Sir Geoffrey Vos C disagreed. There is nothing in Schedule B1 to suggest that the directors can act otherwise than in the manner set out in the articles. The articles provide for the manner in which the directors can validly act; they do not restrict the directors from acting under paragraph 22 or any other statutory provision, so authorities which held to be ineffective provisions in articles which restrict the exercise of a statutory right, were not applicable to this situation. The administrators' argument failed.

Applicabilty of Duomatic principle

Buckley J said in Re Duomatic [1969]: 'I proceed upon the basis that where it can be shown that all shareholders who have a right to attend and vote at a general meeting of the company assent to some matter which a general meeting of the company could carry into effect, that assent is as binding as a resolution in general meeting would be'.

Those who must assent are 'all shareholders who have a right to attend and vote at a general meeting of the company', not those shareholders that may be available. Belvadere, as a registered member of the Company, was neither notified of the proposal to appoint an administrator nor had it assented to it. Sir Geoffrey Vos C said that it was hard to see how the Duomatic principle was applicable unless, as the High Court effectively held, Belvadere's assent could either be dispensed with or provided by R.

The Duomatic principle simply could not apply in a situation where one of the registered shareholders is a corporation which does not exist, because it requires the consent of all the registered shareholders and one of them is incapable of consenting. Sir Geoffrey Vos C said that Duomatic is a valuable principle, but it would be wrong to assume that it must always be capable of applying. Belvadere's membership of the company could not be ignored because it was dissolved. Even if R owned Belvadere, his consent could not have been relevant. The property of Belvadere had passed to the Crown as bona vacantia. It was not suggested, nor could it have been, that the Crown consented to the course that D adopted.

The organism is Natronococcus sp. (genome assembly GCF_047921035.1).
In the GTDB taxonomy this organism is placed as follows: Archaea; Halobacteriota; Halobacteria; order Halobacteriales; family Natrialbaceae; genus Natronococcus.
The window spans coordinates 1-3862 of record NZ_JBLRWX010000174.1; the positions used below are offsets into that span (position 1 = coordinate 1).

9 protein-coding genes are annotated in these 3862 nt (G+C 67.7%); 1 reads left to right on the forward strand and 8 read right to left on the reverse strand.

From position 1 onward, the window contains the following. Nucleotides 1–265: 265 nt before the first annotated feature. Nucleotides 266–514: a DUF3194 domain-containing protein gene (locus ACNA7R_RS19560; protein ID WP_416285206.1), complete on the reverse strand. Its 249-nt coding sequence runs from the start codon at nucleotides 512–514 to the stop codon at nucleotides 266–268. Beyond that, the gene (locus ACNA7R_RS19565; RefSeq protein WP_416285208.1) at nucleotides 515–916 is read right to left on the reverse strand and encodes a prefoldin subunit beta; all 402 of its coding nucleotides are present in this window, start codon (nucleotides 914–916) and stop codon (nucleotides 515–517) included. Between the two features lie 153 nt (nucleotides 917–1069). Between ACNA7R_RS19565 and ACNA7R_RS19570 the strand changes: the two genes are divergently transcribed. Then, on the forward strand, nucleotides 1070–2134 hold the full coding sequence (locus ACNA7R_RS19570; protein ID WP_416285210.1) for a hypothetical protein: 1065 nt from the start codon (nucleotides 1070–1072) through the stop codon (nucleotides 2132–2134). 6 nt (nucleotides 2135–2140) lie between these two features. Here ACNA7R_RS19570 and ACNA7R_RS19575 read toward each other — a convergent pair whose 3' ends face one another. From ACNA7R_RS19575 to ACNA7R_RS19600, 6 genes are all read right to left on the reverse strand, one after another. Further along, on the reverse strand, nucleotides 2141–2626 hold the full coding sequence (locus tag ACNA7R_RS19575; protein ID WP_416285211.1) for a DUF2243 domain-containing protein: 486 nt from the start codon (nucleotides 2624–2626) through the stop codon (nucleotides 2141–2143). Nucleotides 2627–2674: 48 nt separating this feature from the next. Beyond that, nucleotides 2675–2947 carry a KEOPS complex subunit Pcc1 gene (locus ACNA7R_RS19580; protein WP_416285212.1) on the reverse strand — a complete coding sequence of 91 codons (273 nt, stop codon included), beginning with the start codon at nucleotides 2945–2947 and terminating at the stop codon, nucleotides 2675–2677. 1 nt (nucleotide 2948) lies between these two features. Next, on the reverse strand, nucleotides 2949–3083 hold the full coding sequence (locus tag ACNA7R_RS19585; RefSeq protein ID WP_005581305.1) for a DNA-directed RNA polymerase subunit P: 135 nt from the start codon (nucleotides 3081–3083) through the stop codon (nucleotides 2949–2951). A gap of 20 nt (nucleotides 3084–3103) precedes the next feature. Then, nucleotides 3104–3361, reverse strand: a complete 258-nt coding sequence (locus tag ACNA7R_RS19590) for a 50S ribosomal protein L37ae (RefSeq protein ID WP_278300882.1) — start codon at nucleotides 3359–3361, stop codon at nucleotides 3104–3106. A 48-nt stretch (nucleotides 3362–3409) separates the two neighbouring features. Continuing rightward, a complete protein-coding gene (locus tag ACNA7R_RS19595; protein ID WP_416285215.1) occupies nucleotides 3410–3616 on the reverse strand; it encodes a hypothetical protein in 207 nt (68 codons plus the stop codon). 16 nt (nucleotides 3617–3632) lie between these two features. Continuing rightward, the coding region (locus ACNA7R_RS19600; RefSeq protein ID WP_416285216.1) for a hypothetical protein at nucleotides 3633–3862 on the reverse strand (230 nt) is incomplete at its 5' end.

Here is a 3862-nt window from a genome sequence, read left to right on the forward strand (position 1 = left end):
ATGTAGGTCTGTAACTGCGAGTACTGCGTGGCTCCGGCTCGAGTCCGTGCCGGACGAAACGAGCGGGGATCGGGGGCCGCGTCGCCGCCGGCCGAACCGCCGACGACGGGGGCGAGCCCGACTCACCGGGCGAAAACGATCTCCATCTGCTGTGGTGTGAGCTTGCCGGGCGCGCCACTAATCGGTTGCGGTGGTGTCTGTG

Conclusion

D's resolution was incurably invalid and could not be rendered valid by the Duomatic principle, which only applies where all shareholders who have a right to attend and vote at a general meeting assent to the course proposed. Belvadere did not assent and its assent cannot be inferred by looking to what those who may previously have had an interest in Belvadere may or may not have thought.

Informal variation of the articles by a consistent course of conduct by R and D

The same problem arises in relation to whether D and R's conduct informally varied the articles so as to allow D to exercise the powers of the board alone. Such a variation can only have taken effect by the application of the Duomatic principle, but, again, Belvadere never consented to the supposed variation, actually or putatively.

The High Court was wrong both to hold that the articles had been informally varied by a consistent course of conduct and to hold that either D alone or R and D together could validly approve a resolution to appoint the joint administrators under the Duomatic principle.

For the reasons outlined above, the Court of Appeal held that the appointment of the joint administrators was invalid and allowed the appeal.

Comment

This decision, although based on the particular facts of the case, illuminates the meaning of 'member' in the legislation and is helpful in clarifying the requirements for the application of the Duomatic principle to such a situation. Also, the case is a reminder of the need to consider whether the articles of association of a company need to be amended to reflect changes in how a company is actually operating.